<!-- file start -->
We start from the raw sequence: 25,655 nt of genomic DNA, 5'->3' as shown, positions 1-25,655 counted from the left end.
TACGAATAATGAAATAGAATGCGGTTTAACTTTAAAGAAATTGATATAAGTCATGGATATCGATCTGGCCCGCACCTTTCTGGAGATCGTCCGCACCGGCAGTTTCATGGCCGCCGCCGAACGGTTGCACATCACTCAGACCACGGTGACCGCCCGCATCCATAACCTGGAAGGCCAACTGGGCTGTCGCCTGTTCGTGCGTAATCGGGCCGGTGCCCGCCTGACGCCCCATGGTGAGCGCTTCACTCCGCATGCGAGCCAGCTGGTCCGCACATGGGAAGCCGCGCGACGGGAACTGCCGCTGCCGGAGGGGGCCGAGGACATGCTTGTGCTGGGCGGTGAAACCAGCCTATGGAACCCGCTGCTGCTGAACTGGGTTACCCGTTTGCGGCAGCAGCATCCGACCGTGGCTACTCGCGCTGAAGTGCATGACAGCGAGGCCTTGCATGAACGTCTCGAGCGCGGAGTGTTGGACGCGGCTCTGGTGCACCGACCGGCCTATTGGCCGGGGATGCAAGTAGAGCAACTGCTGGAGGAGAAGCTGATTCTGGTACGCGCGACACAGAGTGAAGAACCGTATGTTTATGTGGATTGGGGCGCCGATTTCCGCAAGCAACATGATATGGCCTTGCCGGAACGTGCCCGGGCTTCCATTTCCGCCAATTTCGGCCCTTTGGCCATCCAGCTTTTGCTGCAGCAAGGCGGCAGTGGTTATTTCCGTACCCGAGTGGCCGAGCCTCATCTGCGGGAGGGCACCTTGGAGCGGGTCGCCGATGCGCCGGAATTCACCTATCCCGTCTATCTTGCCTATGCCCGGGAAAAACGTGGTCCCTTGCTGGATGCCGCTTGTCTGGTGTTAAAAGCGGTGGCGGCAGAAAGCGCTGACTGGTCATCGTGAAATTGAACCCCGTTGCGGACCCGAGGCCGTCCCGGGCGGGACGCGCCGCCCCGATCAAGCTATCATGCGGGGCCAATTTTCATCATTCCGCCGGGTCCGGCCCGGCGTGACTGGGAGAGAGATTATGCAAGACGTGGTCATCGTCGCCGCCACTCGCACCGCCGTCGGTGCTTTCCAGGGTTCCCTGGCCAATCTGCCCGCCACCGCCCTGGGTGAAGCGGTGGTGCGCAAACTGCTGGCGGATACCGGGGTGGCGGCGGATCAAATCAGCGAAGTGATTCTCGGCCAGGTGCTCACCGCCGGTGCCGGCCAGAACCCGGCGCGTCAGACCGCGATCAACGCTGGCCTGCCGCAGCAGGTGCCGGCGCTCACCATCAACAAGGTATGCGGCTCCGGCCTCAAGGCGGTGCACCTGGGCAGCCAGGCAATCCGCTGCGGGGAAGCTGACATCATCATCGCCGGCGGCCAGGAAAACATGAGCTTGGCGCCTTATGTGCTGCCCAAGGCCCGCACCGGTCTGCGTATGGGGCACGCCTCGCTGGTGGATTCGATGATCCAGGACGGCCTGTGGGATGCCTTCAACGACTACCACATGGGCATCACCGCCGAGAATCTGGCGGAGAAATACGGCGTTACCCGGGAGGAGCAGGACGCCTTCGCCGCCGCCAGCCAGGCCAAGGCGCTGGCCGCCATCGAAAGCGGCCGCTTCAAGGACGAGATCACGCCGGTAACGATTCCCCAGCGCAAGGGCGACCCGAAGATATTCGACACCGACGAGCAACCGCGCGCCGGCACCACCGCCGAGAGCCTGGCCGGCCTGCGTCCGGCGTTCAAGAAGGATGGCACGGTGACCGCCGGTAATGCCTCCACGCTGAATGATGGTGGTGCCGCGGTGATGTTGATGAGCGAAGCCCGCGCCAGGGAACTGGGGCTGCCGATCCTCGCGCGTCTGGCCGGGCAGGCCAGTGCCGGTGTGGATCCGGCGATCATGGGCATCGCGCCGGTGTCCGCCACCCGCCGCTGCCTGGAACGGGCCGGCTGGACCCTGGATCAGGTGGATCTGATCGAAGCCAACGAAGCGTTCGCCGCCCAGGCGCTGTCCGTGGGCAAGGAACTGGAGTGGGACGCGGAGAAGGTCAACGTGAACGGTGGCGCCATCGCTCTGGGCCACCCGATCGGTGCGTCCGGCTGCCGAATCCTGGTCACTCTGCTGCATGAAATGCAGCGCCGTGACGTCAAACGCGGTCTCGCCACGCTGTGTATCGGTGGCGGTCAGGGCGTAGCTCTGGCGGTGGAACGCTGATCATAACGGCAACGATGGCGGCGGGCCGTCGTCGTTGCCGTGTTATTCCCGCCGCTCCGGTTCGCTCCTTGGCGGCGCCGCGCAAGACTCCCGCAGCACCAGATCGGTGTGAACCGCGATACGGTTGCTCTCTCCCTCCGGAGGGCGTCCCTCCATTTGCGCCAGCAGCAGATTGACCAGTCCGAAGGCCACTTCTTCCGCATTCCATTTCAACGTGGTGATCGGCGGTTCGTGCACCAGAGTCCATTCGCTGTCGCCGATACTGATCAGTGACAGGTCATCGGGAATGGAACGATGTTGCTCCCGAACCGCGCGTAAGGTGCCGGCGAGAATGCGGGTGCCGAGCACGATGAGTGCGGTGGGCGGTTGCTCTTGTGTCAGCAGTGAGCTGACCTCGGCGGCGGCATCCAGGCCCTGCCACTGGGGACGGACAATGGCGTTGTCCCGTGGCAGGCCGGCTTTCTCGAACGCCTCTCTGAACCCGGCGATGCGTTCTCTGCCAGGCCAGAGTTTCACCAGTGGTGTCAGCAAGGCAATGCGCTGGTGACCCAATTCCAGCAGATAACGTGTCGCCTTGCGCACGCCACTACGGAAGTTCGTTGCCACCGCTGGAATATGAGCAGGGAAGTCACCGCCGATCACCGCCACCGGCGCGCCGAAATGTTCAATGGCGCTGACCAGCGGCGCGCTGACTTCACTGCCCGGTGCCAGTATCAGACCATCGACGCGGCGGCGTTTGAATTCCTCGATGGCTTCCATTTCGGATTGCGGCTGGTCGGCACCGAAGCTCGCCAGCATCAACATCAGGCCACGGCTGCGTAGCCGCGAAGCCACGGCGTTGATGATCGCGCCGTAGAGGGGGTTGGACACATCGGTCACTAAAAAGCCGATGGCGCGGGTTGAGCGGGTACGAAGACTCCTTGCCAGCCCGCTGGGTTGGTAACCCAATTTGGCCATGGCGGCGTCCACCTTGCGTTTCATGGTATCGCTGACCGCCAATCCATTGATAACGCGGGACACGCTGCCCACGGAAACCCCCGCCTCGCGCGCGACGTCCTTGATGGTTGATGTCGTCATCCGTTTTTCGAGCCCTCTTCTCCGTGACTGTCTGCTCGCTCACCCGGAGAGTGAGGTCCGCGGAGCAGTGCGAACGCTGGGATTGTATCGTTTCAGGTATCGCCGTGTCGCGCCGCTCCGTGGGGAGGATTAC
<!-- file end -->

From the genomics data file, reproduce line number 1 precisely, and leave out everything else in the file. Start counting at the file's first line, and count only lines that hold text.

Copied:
We start from the raw sequence: 25,655 nt of genomic DNA, 5'->3' as shown, positions 1-25,655 counted from the left end.